The University of Rhode Island will participate in a survey regarding technology in higher education to determine the needs and desires of the community.

The survey is run by the non-profit group Educause, a group whose mission, according to their website, is to “support those who lead, manage, deploy and use information technology to advance higher education.” 

Educause launched two surveys: one for students and one for faculty. The survey will ask students questions such as how they feel about Wi-Fi on campus and if students use Apple or Windows computers.

“[Educause produces] a top 10 list [of universities] annually and they run an annual core data survey,” Chief Information Officer Karlis Kaugars said. “About 10 or 12 years ago [Educause] said ‘That’s great, but how do students and faculty feel about [information technology] in their survey?’”

Kaugars hopes that the survey will aid in developing the University’s Information Technology (IT) strategic plan. This plan focuses on improving IT across campus for professors, students and promoting a better learning environment.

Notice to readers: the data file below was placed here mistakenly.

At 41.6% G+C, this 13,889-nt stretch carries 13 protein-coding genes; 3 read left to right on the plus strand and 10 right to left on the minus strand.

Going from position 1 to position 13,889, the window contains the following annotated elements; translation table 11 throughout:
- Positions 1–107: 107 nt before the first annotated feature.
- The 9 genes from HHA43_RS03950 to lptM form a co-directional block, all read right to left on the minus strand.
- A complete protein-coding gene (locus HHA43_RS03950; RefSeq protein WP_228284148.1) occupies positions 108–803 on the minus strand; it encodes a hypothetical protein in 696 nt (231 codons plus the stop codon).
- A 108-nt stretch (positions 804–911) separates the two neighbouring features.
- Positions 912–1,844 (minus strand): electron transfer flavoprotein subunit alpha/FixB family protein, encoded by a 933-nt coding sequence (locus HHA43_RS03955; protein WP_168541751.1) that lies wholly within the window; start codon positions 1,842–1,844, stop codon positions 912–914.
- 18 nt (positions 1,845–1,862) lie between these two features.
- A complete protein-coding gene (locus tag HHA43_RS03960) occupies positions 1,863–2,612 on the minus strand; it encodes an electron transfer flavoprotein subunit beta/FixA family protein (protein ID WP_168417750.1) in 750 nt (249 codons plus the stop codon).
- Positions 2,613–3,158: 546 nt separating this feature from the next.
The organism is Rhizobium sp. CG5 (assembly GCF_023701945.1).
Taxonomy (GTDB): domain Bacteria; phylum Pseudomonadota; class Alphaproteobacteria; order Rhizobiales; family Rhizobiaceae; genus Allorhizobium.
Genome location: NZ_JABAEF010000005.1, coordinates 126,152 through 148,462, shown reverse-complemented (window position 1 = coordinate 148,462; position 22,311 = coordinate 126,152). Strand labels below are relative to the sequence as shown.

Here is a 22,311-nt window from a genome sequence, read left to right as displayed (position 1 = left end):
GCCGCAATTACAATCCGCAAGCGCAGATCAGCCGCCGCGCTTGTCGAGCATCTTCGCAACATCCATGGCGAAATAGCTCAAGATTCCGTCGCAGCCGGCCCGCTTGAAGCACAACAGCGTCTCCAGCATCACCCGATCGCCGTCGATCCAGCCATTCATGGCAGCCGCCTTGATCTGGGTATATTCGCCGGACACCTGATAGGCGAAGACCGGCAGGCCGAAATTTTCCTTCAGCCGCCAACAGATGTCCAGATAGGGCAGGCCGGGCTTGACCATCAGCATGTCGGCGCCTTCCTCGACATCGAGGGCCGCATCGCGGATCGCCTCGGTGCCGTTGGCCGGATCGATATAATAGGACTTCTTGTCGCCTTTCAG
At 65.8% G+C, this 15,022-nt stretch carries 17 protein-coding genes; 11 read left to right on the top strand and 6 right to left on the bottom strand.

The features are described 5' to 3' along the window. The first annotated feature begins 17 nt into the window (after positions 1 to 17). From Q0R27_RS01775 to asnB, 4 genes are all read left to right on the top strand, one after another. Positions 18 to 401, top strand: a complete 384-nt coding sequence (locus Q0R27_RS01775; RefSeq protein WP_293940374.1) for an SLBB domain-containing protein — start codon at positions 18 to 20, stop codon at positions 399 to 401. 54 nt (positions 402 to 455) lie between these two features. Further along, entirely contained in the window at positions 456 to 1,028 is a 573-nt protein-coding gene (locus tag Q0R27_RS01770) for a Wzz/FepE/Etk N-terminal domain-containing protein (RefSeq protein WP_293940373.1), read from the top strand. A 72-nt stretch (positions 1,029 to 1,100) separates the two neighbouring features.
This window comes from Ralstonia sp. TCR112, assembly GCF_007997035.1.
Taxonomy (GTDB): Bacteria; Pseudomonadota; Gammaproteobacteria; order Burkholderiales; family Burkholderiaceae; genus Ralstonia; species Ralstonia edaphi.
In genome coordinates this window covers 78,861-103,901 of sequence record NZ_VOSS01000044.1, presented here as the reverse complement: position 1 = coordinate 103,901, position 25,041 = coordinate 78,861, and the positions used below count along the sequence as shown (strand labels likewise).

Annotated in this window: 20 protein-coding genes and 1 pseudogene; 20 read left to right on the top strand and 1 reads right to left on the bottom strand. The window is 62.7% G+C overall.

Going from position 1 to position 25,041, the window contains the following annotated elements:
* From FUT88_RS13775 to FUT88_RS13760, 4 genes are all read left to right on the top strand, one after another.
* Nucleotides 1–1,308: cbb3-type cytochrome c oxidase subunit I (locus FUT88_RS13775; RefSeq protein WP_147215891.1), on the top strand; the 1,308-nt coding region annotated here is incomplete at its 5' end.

“Next year is the last year of our [current] IT strategic plan, so we need to plan for the next five years,” said Kaugars. “This data will help inform that plan.” 

Kaugars praised the effectiveness of the survey as it plays into the strategic plan. However, not every student at URI holds the same sentiment as Kaugars. 

“I feel like URI is at zero to below zero in the important population of the survey,” said Enock Osamaye, a junior computer science major, in regards to how substantial the University would be to the study on a broader level. 

IT expected this and is hoping to change this perspective with the help of the survey. 

“The way it’s set up is that there are professional statisticians involved,” said Kaugars. “One of the features is that you don’t have to ask every student. [The] system randomly selects a few thousand students and they will be asked to finish the survey.”

 Kaugars was unsure as to why the University had not participated in years past. He suggested that it was possibly due to the school being unaware of the survey.

Previous nationwide surveys have found that students prefer face-to-face learning

environments and that campus housing are rated last on campus, according to Educause’s website. This survey will compare how URI students feel compared to students at universities around the world in a statistical manner where students can have their opinions heard.

Some students, such as senior Shawn Beil, welcome the survey with open arms. 

“I don’t think it’d be a big deal to contribute to the collection of data to better our [campus],” Beil said.